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that, when you take those unit rentals that I have given you, it does not necessarily reflect rent on a 4.5-room unit.
Senator Cain. At your convenience, Mr. Greene, if you will provide for the record an answer to this question: how large a proportion of the families assisted by FHA or VA during 1949 would actually be eligible.
Mr. GREENE. FHA and VA.
Mr. FOLEY. Mr. Greene can get it from their record, and I will be glad to get what I can.
(The material referred to follows:)
Distribution of monthly rentals in sec. 608 veterans' emergency housing projects
covered by commitments issued January to June 1949 for selected insuring offices
Percent Percent Percent Percent Percent Percent Percent Percent Percent Percent 0 (1) 15.4 33.8 21.6 19.4 2.7 4.4 2.7
100 0 0
.6 5.0 10.3 23.0 24.5 26.7 9.9 100 0
3. 2 7.7 21.9 28. 3 19.9 8.6 5.1 5.3 100 0 23. 2 24.7 19.2 22.4 9.6 .1
100 5.8 32.8 50.9 8.6 1.9
100 3 50.7 11.5 32.0 4.8 1.0 0
100 0 31.2 45.3 21.2 2.3 0
100 1.0 1.0
18.3 14. 5 10.0 40.7 12.0 100 0 9.3 10.8 55.2 20.0 4.1
100 10.7 47.7 15.1 25.5 .6
100 0 0 13. 1 20.6 58.6 5. 5 1.9
100 2.0 26.5 27.7 28. 1 9.0 1.7 4. 1
100 1.5 33.3 27.6 22.6 11.5 3. 5
7.9 19.1 40.1 7.9 25.0 100 6.8 29.2 42.4 17.1 3.9 .6 100
1 Less than 0.05 percent.
Distribution by size of dwelling unit-Selected FHA insuring officers-Based on sec. 608 VEH commitments issued January to June 1949 1
1 In general, monthly rentals cover shelter rent, cooking and refrigeration equipment, space heat, hot and cold water, janitor service, grounds maintenance, and in some cases gas and electricity. In about one-fourth of the units, either heat or cooking or refrigerating equipment must be provided by tenants, and in 10 percent of the units, largely low-house or semidetached units, only minimum services are covered by rents.
2 Insuring office jurisdictions cover more than just the city named. For example it covers the entire State for the Denver, Topeka, Memphis, Greensboro, and Atlanta offices, about half the State area for the Chicago, Detroit, Seattle, and San Francisco offices, and about one-fifth of the State area for the New York and Houston areas.
3 Totals do not always add to 100 percent because of rounding. Source: Federal Housing Administration.
FAMILY INCOMES OF PURCHASERS OF HOMES WITH MORTGAGES INSURED UNDER
The attached table presents for the first 6 months of 1949 the net effective family incomes of families who were to occupy new single-family homes on which the mortgages were insured under section 203. On a national basis, the figures show that roughly two-thirds of the families obtaining section-203 insured homes during the first half of 1949 had net incomes of less than $4,800. Looked at geographically, however, it is found that proportionately more of the low-income families obtaining this type of housing were located in southern and western communities. Thus, in the Greensboro and Houston areas, for example, twothirds or more of the families were of moderate or low incomes. In the New York and Chicago areas, in contrast, less than half the families earned less than $4,800.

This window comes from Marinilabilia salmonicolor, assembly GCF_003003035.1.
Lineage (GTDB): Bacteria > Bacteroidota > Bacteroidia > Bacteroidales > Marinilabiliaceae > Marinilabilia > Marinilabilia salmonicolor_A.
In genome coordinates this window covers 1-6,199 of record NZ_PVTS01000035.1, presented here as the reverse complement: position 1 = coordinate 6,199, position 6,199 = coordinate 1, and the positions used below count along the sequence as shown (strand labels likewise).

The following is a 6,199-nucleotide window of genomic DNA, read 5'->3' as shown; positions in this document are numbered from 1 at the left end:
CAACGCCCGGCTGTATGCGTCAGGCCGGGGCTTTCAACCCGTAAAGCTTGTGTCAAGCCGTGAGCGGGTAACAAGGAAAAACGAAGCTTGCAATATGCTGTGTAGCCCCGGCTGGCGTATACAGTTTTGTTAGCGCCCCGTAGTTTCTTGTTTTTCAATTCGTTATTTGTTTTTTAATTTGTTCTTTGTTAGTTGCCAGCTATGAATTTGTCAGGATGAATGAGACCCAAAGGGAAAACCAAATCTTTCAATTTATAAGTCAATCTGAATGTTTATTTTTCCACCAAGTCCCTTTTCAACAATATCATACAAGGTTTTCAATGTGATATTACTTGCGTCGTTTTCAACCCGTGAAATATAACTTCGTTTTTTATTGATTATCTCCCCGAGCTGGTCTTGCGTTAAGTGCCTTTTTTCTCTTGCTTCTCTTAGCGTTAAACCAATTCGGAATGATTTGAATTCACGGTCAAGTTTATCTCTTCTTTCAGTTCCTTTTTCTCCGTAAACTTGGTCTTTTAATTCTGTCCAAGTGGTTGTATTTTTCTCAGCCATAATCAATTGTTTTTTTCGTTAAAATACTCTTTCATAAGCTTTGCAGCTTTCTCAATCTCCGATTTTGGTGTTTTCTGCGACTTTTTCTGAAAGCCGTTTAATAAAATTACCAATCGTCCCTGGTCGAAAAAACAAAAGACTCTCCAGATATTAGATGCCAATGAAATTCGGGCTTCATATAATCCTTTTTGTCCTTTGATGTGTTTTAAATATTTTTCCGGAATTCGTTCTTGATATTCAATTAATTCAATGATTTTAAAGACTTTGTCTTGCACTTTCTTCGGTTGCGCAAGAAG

It should be noted that the data shown on the attached table for the selected insuring offices is based upon the new single-family home mortgages insured under section 203 on properties within the entire jurisdiction of the insuring office identified by the name of the city in which it is located. Insuring offices have a much wider jurisdiction than the boundaries of any one city. For example, the Denver insuring office has jurisdiction over the entire State of Colorado; and, similarly, mortgage-insurance activities throughout the State of North Carolina are reflected by the data in the column captioned Greensboro. In addition to the five boroughs of the city of New York, the New York office includes within its jurisdiction nine adjacent counties of New York State. Each of the other insuring offices named have at least 18 contiguous counties of a State within its jurisdiction. Net effective family income for new home mortgages insured under sec. 203, January
to June 1949 for selected insuring offices
Less than $2,400
$2,400 $3,600 $4,800 $6,000 $7,200 $8,400 $9,600 $12,000
Percent Percent Percent Percent Percent Percent Percent Percent Percent
0.1 14.5 33. 1 25.4 11.6 7.4 2. 6 3.1 2. 2 .1 24.0 36.8 20.5 9.8 4.8 1.5 1. 5